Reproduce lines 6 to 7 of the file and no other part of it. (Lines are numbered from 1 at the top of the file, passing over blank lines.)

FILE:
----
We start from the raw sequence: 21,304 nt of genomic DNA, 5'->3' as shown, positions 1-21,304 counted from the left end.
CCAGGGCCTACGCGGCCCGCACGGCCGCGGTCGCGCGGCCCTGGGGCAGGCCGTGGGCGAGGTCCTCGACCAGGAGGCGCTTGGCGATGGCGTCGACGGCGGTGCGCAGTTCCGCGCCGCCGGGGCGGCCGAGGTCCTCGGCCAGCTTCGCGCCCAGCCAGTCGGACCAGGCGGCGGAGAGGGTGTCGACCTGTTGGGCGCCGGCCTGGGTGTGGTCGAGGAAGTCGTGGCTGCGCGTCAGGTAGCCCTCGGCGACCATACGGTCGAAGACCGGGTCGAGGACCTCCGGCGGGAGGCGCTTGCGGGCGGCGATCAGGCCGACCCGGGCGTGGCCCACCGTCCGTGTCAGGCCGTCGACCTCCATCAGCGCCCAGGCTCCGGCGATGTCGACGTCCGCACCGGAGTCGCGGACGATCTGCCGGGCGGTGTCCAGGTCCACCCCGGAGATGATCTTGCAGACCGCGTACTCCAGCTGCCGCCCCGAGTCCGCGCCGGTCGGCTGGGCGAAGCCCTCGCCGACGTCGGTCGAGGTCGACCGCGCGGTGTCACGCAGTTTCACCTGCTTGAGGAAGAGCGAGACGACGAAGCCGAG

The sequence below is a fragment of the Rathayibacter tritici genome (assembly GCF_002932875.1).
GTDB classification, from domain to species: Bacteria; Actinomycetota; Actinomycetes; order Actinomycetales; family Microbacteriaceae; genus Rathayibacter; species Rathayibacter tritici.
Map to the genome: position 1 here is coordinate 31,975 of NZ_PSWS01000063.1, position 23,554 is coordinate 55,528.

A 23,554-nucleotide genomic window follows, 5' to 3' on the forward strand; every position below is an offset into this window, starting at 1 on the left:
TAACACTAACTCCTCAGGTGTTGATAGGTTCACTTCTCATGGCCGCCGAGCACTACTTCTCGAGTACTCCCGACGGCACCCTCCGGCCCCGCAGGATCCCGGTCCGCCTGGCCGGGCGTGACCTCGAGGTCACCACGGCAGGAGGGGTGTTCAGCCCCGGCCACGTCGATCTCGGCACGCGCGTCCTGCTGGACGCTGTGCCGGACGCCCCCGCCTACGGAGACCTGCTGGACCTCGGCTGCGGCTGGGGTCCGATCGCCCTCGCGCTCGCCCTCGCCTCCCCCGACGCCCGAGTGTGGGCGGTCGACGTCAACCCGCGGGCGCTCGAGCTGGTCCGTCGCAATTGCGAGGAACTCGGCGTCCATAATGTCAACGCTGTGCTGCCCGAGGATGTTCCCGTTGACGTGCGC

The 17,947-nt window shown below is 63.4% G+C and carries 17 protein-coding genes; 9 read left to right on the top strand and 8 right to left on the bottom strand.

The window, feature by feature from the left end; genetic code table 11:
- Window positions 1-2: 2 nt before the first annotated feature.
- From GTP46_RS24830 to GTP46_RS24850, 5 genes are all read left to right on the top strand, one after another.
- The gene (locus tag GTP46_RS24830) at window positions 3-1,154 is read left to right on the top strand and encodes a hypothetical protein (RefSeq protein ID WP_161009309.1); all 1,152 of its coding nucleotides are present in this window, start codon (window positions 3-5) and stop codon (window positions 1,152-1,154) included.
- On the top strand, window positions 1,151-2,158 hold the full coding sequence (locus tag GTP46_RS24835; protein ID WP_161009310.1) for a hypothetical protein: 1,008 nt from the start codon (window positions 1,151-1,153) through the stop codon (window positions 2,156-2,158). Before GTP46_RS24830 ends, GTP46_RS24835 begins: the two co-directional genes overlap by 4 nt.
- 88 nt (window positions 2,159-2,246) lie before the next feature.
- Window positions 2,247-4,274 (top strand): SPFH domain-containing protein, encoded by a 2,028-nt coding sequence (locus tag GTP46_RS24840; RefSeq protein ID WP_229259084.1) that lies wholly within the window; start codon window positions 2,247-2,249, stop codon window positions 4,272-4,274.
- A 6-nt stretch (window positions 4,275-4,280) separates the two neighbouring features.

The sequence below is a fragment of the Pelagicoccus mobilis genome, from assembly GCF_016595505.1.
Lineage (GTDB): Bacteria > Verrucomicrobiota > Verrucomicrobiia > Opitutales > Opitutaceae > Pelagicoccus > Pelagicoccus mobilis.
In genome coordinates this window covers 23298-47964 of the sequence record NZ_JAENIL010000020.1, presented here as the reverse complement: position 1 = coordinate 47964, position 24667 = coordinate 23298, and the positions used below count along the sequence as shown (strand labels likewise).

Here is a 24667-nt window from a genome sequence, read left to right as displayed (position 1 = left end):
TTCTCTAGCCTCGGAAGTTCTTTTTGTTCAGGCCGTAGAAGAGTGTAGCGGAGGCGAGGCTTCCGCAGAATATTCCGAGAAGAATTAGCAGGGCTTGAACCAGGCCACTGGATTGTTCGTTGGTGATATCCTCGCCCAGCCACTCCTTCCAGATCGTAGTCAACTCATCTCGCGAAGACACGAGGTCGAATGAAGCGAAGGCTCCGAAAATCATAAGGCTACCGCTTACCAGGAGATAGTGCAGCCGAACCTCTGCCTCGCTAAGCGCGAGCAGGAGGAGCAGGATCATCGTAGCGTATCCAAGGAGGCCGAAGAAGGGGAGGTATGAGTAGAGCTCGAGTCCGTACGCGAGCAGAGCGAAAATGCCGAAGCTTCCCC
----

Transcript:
A 23,554-nucleotide genomic window follows, 5' to 3' on the forward strand; every position below is an offset into this window, starting at 1 on the left:
TAACACTAACTCCTCAGGTGTTGATAGGTTCACTTCTCATGGCCGCCGAGCACTACTTCTCGAGTACTCCCGACGGCACCCTCCGGCCCCGCAGGATCCCGGTCCGCCTGGCCGGGCGTGACCTCGAGGTCACCACGGCAGGAGGGGTGTTCAGCCCCGGCCACGTCGATCTCGGCACGCGCGTCCTGCTGGACGCTGTGCCGGACGCCCCCGCCTACGGAGACCTGCTGGACCTCGGCTGCGGCTGGGGTCCGATCGCCCTCGCGCTCGCCCTCGCCTCCCCCGACGCCCGAGTGTGGGCGGTCGACGTCAACCCGCGGGCGCTCGAGCTGGTCCGTCGCAATTGCGAGGAACTCGGCGTCCATAATGTCAACGCTGTGCTGCCCGAGGATGTTCCCGTTGACGTGCGC